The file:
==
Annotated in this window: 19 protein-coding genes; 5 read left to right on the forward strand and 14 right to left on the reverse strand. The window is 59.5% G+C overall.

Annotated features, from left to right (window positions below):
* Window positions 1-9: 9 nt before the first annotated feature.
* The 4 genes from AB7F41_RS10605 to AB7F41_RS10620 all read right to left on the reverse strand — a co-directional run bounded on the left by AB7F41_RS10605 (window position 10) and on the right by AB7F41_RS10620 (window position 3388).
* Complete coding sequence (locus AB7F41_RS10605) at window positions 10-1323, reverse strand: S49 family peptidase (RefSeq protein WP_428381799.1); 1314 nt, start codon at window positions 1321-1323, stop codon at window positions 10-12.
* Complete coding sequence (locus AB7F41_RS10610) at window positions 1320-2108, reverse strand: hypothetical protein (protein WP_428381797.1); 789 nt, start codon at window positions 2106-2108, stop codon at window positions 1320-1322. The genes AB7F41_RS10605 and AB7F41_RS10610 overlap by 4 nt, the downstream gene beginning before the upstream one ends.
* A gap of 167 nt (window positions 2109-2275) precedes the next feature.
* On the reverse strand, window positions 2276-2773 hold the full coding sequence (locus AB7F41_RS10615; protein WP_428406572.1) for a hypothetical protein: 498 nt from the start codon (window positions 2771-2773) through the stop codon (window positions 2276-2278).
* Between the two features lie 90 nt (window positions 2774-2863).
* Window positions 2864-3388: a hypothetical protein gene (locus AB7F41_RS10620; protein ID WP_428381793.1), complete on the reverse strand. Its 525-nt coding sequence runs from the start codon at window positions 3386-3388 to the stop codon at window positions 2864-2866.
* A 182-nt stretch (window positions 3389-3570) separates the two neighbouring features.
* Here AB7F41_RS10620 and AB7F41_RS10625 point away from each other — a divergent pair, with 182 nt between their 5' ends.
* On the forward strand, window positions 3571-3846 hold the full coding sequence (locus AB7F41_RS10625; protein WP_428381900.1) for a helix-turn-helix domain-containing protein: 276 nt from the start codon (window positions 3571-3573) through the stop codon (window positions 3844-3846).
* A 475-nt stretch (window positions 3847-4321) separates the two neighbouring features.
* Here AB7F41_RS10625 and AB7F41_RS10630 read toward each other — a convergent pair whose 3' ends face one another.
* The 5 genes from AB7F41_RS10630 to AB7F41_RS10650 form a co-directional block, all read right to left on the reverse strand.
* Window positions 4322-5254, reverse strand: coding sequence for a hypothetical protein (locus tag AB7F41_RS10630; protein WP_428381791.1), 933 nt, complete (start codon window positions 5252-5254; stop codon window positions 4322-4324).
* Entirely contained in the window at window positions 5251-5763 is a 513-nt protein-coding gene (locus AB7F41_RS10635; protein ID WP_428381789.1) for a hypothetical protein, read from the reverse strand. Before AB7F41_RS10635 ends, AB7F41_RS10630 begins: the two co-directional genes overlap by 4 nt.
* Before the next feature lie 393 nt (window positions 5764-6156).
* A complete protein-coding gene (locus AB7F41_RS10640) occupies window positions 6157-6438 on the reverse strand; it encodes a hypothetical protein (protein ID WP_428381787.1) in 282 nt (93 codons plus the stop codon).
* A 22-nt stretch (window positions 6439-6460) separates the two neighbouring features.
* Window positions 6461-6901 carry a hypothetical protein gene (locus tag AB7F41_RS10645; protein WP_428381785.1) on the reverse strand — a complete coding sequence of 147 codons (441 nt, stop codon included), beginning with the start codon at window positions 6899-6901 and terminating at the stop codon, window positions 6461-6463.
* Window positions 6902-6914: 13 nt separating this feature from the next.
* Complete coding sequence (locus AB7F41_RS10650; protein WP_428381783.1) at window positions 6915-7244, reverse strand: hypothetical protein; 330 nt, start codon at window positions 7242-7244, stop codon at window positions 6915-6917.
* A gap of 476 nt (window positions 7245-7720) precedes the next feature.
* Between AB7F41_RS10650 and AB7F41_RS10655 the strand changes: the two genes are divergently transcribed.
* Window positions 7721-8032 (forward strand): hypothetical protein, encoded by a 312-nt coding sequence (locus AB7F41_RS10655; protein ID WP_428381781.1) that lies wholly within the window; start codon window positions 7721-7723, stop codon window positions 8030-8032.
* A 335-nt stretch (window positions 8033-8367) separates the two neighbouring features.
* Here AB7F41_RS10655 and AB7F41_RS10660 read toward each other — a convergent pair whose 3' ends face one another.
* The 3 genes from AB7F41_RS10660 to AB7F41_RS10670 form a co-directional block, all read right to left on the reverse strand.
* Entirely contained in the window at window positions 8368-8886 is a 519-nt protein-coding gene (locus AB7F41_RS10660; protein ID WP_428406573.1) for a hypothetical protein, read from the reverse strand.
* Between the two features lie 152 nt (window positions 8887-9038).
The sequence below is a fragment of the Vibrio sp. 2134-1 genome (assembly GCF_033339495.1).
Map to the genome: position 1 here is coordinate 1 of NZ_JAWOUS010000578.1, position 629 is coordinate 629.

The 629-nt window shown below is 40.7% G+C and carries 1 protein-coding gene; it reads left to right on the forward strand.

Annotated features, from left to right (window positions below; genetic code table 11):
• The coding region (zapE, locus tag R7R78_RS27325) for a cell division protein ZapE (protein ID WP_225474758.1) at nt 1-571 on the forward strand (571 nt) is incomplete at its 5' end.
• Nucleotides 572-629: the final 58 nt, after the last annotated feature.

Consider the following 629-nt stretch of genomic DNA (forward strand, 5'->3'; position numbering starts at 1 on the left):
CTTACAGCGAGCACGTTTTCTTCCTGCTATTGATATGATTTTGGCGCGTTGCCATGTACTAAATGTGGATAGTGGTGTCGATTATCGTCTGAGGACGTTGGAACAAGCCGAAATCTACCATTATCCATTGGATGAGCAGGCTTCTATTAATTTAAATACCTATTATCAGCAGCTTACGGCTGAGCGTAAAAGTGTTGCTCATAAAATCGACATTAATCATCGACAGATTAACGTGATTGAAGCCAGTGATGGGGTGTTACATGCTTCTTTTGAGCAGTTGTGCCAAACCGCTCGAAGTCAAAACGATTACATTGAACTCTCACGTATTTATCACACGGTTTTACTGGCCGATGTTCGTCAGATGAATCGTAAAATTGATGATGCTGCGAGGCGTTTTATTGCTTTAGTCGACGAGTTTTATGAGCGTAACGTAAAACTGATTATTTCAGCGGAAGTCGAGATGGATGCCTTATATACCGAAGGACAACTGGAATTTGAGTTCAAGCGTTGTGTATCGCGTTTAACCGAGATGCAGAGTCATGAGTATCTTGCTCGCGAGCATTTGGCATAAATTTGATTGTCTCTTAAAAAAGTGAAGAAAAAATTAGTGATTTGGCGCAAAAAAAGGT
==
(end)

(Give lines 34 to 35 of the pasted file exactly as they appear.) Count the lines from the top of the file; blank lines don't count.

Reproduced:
Map to the genome: position 1 here is coordinate 1 of NZ_JAWOUS010000578.1, position 629 is coordinate 629.

The 629-nt window shown below is 40.7% G+C and carries 1 protein-coding gene; it reads left to right on the forward strand.